Key Data
Ghana has the 7th lowest rate of access to sanitation in the world.
Current rates of improvement will end open defecation in 500years
More children are going to schools without toilets or water.
Diarrhea rates are the same for people using public toilets and for people using unimproved toilets and defecating in the open.
Sustained and equitable access to sustainable hygiene and water supply services.
Improved handwashing with soap practice amongst households.
Household water treatment and sale storage is promoted at household level.
School have access to wash infrastructure and appreciate hygiene education.
Delivery of water supply services to priority locations and focus on quality of water capacity for effective Wash sector coordination, knowledge management and evidence based decision making
Capacity building for wash programing.
2,275,000/370,784 people living in Open Defecation Free communities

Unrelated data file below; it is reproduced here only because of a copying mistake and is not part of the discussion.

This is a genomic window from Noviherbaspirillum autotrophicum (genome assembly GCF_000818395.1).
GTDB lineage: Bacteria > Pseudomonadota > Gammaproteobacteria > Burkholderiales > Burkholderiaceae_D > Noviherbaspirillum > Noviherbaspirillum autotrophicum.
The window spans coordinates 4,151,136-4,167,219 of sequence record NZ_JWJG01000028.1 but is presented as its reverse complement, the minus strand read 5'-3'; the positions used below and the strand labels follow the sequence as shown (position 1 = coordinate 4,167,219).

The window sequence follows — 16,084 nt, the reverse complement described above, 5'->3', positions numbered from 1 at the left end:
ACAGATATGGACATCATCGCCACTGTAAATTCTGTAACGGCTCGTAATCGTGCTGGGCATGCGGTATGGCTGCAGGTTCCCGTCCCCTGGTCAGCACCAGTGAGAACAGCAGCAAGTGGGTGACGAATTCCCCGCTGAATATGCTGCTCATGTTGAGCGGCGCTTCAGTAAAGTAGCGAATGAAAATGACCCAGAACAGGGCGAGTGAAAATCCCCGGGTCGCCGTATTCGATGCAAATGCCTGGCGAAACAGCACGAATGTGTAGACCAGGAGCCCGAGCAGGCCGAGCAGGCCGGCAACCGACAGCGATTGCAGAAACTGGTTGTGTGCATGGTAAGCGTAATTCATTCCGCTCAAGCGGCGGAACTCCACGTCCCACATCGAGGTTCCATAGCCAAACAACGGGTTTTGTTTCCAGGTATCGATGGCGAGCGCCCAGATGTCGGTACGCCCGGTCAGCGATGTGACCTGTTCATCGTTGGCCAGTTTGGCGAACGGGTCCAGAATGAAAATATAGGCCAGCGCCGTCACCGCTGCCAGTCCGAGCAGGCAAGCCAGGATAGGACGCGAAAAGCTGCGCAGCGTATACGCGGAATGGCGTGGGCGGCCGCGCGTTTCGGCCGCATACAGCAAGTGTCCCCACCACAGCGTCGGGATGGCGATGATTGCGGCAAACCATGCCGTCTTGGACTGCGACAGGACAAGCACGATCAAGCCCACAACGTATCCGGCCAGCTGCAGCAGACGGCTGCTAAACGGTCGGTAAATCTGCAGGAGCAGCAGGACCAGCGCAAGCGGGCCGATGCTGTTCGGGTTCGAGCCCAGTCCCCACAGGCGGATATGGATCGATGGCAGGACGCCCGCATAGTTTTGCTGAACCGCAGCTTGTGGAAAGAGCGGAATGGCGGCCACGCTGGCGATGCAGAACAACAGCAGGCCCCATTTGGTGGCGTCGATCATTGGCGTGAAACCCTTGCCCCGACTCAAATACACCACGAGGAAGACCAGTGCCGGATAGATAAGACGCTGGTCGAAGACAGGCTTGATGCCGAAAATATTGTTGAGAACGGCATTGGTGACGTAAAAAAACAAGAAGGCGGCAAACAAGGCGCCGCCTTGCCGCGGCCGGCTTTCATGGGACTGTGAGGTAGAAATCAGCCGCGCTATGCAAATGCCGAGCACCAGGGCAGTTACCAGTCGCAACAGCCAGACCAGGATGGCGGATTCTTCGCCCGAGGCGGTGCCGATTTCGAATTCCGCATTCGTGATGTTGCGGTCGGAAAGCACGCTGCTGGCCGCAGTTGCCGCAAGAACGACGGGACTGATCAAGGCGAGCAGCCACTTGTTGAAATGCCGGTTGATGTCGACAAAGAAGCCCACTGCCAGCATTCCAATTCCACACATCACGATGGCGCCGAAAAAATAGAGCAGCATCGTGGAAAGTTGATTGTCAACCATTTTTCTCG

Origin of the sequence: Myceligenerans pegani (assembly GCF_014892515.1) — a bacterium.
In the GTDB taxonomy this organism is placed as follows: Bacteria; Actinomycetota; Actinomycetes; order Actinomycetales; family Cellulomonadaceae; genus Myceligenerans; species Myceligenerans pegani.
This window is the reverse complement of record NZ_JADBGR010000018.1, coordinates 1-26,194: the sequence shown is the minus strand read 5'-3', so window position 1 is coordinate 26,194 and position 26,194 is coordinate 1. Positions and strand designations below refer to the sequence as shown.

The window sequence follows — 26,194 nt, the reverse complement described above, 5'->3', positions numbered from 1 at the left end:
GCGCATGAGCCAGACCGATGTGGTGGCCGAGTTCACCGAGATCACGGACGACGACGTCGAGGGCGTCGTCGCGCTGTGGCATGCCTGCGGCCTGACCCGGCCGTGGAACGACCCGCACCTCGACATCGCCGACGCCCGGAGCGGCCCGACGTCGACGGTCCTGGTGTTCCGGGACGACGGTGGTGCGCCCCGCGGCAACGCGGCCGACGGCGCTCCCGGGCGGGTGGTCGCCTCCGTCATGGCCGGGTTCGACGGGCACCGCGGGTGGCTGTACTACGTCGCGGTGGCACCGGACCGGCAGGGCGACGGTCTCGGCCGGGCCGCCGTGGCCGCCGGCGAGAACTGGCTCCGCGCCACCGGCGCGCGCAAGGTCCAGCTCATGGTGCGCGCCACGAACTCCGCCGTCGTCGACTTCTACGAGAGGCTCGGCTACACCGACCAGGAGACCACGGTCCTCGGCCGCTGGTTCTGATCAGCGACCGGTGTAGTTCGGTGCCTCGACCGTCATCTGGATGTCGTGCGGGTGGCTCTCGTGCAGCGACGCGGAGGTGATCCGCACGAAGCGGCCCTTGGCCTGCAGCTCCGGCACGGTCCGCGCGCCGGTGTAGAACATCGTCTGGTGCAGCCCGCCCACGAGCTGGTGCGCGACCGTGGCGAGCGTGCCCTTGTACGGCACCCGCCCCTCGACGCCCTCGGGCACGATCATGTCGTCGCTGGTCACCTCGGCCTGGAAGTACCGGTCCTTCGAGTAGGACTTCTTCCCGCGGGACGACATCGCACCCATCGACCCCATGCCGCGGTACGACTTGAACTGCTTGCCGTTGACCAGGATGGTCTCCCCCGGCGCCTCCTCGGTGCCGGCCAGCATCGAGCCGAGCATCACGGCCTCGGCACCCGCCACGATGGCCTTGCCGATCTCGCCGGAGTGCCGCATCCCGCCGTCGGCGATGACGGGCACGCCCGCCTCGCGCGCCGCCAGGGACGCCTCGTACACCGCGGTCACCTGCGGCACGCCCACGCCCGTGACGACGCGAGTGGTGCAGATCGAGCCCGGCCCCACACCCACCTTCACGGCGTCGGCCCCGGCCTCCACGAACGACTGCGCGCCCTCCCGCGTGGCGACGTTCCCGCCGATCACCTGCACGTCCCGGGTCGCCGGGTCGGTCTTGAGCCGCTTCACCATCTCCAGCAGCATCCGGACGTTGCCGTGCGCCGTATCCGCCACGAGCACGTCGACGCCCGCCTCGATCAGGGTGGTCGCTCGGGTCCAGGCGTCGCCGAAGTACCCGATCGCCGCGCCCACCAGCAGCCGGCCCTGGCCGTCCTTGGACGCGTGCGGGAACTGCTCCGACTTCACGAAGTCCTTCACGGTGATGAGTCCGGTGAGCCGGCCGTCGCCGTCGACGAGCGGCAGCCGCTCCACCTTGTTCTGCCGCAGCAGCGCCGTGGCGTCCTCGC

Open Defecation Free Communities Are: 4252/693
Nandom 44.5%
Lawra 36.4%
Daffiamah Issah Bussie 31.5%
Wa West 29.7%
Nadowli – 29.2%
Wa East 27.8%
Sisaala West 24.2%
Laambussie Karni – 13.0%
Sisaala West 12.6%
Jirapa 9.6%
Wa Municipal 4.0%
Analysis Of Government Lead Implementation
CLTS result are far from enough for the impact expected.
Monitoring Evaluation and reporting are a challenge.
Bureaucracy particularly with financially disbursements threatens the effective delivery of CLTS.
Intermediate Conclusions
Some critical support is needed for the delivery results at the scale required.